Keep Ripken for 2000Many positions need to be addressed if...

Letters

October 10, 1999

Keep Ripken for 2000

Many positions need to be addressed if the Orioles are to become competitive in the future. Assuming the success of his recent back surgery, one position should be etched in stone: Cal Ripken at third base. Do not misconstrue this as giving carte blanche to an icon. It is simply the recognition of a career of excellence.

In this era of the mercenary athlete, Ripken has remained true to Baltimore. He has endured the firing of his father, release of his brother and the constant clamoring for him to rest. Imagine the untold millions the New York Yankees would have paid to have the ghost of Lou Gehrig pursued at Yankee Stadium. Yet Ripken remained an Oriole and produced year after year.

Write Ripken into the 2000 lineup. Honor his class and dignity. Let him tell us when he is done. He will not disappoint. He never has.

Rob McCracken, Linthicum

Ripken is devoted to Orioles

I guess Scott Polyniak doesn't know what a good work ethic means ("The Ripken Orioles," Letters, Sept. 12). That's what Cal Ripken has always been about, never personal achievements. He learned this from his father. It takes more than one man to make a team a contender. This year, it was lack of good pitching.

Ripken has devoted his entire baseball career to one team, the Orioles, and has achieved amazing stats along the way. He deserves every bit of acclaim he gets.

Sylvia Taylor, Westminster

Get Palmer out of the booth

As I sit and watch the Orioles on TV, I am sickened by the perennial crybaby, Jim Palmer, and his commentary.

I know he is a Hall of Fame pitcher, but now he thinks he is a Hall of Fame umpire. He likes to complain about every call the umpires make -- and he's up in the booth, not behind the plate.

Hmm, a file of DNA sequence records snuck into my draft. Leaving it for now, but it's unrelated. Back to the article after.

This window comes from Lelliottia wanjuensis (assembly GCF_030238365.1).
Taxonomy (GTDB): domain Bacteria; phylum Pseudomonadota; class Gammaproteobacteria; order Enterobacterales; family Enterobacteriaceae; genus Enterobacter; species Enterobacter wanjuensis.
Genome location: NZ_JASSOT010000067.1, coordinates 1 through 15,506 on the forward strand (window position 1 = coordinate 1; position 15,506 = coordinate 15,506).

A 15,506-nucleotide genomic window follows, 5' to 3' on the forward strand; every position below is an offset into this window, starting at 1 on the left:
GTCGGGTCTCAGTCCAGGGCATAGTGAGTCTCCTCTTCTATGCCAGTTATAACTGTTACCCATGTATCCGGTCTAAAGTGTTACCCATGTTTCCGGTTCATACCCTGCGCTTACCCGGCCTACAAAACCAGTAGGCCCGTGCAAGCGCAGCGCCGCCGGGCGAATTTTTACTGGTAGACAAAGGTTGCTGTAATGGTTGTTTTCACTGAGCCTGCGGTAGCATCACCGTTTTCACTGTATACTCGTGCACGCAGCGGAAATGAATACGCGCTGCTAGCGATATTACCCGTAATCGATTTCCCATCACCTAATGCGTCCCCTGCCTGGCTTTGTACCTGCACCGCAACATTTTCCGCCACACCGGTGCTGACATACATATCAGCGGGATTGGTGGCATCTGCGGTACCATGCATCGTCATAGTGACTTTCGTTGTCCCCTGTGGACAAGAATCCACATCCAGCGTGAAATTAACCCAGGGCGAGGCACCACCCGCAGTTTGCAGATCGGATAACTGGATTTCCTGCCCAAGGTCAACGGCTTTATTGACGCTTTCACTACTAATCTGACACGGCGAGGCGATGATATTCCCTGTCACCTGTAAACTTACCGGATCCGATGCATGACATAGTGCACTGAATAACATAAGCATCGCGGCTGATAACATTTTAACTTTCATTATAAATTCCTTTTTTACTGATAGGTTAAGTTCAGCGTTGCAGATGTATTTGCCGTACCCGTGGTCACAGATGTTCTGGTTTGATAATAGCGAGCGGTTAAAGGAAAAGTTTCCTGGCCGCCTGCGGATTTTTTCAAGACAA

I would like for him to stick to commercials and get out of the booth so that I may begin to enjoy the games.

Bob Remus, Frederick

Rosenthal off-base on O's

Why does Sun columnist Ken Rosenthal have such a poisoned tongue? I haven't met anyone who likes his style of reporting. He seems to thrive on the pain and heartache he inflicts on others. In a recent column, I noticed that he was telling Peter Angelos to fire Ray Miller, who, in my opinion, is a fine manager.

True, some of the current crop of Orioles may not have liked Miller. So what? I agree that the Orioles started off badly, but is it fair to blame Miller? Perhaps a little, but remember that he can't play for his ballplayers. Regardless of how much Angelos is paying them, the players weren't doing the things needed to win in the first half of the season.

In his column, Rosenthal referred to Albert Belle as "Stat" Albert and challenged Mike Timlin to "close" for a team in contention. Belle is the most intense player I've ever seen and certainly one of the most productive. Miller apparently agreed with Rosenthal regarding Belle's effort and confronted him once this season, when a lot of managers would have looked the other way, and Timlin did just fine in the second half.

Omar B. Wessel Sr., Perry Hall

Europeans, stay home

Mark James, the European Ryder Cup captain, feels that the European players should not return to the United States for the 2003 Ryder Cup.

Maybe they should stay home for the Ryder Cup and also stay off the PGA Tour and not share in the millions of American dollars that are available to these same European golfers.

James proves that golf is the same as all sports. The losers cry and complain while the winners rejoice in the victory.

John C. Clarke Sr., Abingdon

Moag was not entitled

If Ken Rosenthal was trying to evoke sympathy for former Maryland Stadium Authority chairman John Moag in his Sept. 24 column, he needs to choose his subjects more carefully.

As I understand Moag's plight, he used a state appointment and the state's money to entice Cleveland's answer to Robert Irsay to move his football team to Baltimore, creating a significant windfall (permanent seat licenses, stadium naming rights) for the Modell family to squander.

Moag was looking for his share of the take in the form of a commission on the team's debt restructuring, but was disappointed when his new "friends" found another place for their business.

The Moag-Modell friendship was bought and paid for with Maryland taxpayers' money, so I'm a little puzzled by Moag's sense of entitlement about cashing in on his part in the Ravens' move. More than that, I wonder why it took someone as allegedly savvy as Moag to realize that there is no honor among thieves.

Scott A. Nelson, Baltimore

To our readers

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Pub Date: 10/10/99

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